Kiplinger's Personal Finance|July 2020
As the effects of the coronavirus pandemic took hold this spring, more than 38 million Americans lost their jobs, and an estimated 27 million workers and their families found themselves without health insurance, too. Nearly half of Americans got their coverage through an employer-sponsored plan in 2018, according to the Kaiser Family Foundation. // But as the coronavirus continues to affect communities across the U.S., it’s more important than ever to have health insurance. And if your income has taken a blow, you may have greater access to affordable coverage than you did while you were working. Kaiser estimates that 79% of those losing employer coverage are likely eligible for subsidized coverage through Medicaid or the Affordable Care Act marketplace.
As you compare your options, consider factors including the premium, deductible, co-payments, out-of-pocket maximum and level of prescription-drug coverage. You may also have choices among plan types. High-deductible plans typically have relatively low premiums, but in 2020 the deductible starts at $1,400 for an individual and $2,800 for a family. With a high-deductible plan, you may also have access to a health savings account, which allows you to set aside pretax money for deductibles and other out-of-pocket medical costs. A preferred provider organization (PPO) plan may be a good choice if you require regular visits with a healthcare provider for a medical condition. Compared with a health maintenance organization (HMO), which typically provides little to no coverage for out-of-network visits, a PPO may have a higher premium but offer greater coverage for out-of-network care. Because of their higher cost to insurers, however, PPOs are hard to come by in the individual marketplace.
One way to ease the pain of switching plans is to ask your medical providers what insurance plans they accept, says Adam Hyers, an insurance broker in Columbus, Ohio. You may be able to find a policy that allows you to continue to see many of your doctors without going out of network.
Keep in mind that if you’re 65 or older and have delayed Medicare coverage because you have employer-based insurance, you are eligible for a special enrollment period for Medicare when you leave your job.
If you are working, you may be able to make changes to your employer-sponsored plan outside of open enrollment. The IRS is temporarily permitting employees to join or drop an employer plan or make certain changes to their existing coverage, including adding family members or choosing a different type of plan. Employees may also open a flexible spending account or alter their contribution amount midyear and get more time to claim unused funds. However, employers are not required to provide these options to workers.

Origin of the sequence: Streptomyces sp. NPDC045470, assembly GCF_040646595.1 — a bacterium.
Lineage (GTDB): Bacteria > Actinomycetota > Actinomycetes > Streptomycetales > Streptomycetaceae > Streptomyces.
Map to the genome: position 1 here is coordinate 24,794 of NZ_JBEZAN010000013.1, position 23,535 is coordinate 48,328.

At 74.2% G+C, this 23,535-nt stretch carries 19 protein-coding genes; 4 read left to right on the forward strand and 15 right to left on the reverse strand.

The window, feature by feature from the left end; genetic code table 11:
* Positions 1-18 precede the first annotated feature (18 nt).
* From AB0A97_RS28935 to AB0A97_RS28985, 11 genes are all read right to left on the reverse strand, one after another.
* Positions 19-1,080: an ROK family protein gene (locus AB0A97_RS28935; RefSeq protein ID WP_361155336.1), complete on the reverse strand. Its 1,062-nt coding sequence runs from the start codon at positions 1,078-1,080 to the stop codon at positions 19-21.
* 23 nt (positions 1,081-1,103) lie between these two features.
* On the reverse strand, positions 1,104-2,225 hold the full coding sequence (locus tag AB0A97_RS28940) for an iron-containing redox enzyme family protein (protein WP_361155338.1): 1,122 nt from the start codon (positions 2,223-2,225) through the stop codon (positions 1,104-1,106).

Comprehensive insurance plans are required to fully cover the cost of coronavirus testing. (If you’re not insured, you should be able to get tested free at certain locations, but you’ll likely need an order from a doctor.) Plus, many insurers are offering breaks for treatment of COVID-19 or for those facing hardships because of the crisis. Nearly 60% of insurers said they were waiving at least some out-of-pocket charges for treatment, and 60% said they were offering programs to defer premiums for people affected by the coronavirus crisis, according to a survey conducted in late March and early April by eHealth, an online insurance marketplace.
If you work for a company that has at least 20 employees and you lose health insurance because it reduces your hours or terminates your job for a reason other than gross misconduct, it must offer continuation health care coverage for you, your spouse and your dependent children under COBRA. The law generally lets you extend coverage that you already had through your employer’s group plan for up to 18 months. Some states require small employers to provide continuation coverage (known as “mini-COBRA”), too, but term lengths and events that qualify you for it vary.
If coverage under COBRA is available to you, your former employer should provide information about enrolling. When you elect COBRA, you continue the same type of policy you had. But when your employer’s annual open-enrollment period begins, you may switch to a new type of plan—say, one with a lower premium and higher deductible.
While COBRA is convenient, it’s costly. You typically pay both the employee and employer share of the premium, plus a 2% administrative surcharge. Total average annual premiums (including employer and employee contributions) for employer-sponsored health plans surpassed $20,000 for family coverage and $7,000 for individual coverage last year, according to a survey by the Kaiser Family Foundation. For a possible new round of coronavirus-related stimulus funding, Democratic lawmakers have proposed COBRA subsidies to cover the full cost of premiums for furloughed and laid-off workers, but a law had not been passed as of press time in mid May.
For those who can afford it, COBRA may make sense—especially if you need ongoing care for, say, a pregnancy or cancer treatments, says Karen Pollitz, senior fellow at the Kaiser Family Foundation. If you switch insurance plans, doctors or facilities that you’re already visiting may no longer be covered. “A lack of continuity can cause confusion, disruption and more out-of-pocket costs,” says Pollitz. Sticking with COBRA for a while may also be a good option if you’ve already met your plan deductible for the year.
You can read up to 3 premium stories before you subscribe to Magzter GOLD
Log in, if you are already a subscriber
Get unlimited access to thousands of curated premium stories and 5,000+ magazines
READ THE ENTIRE ISSUE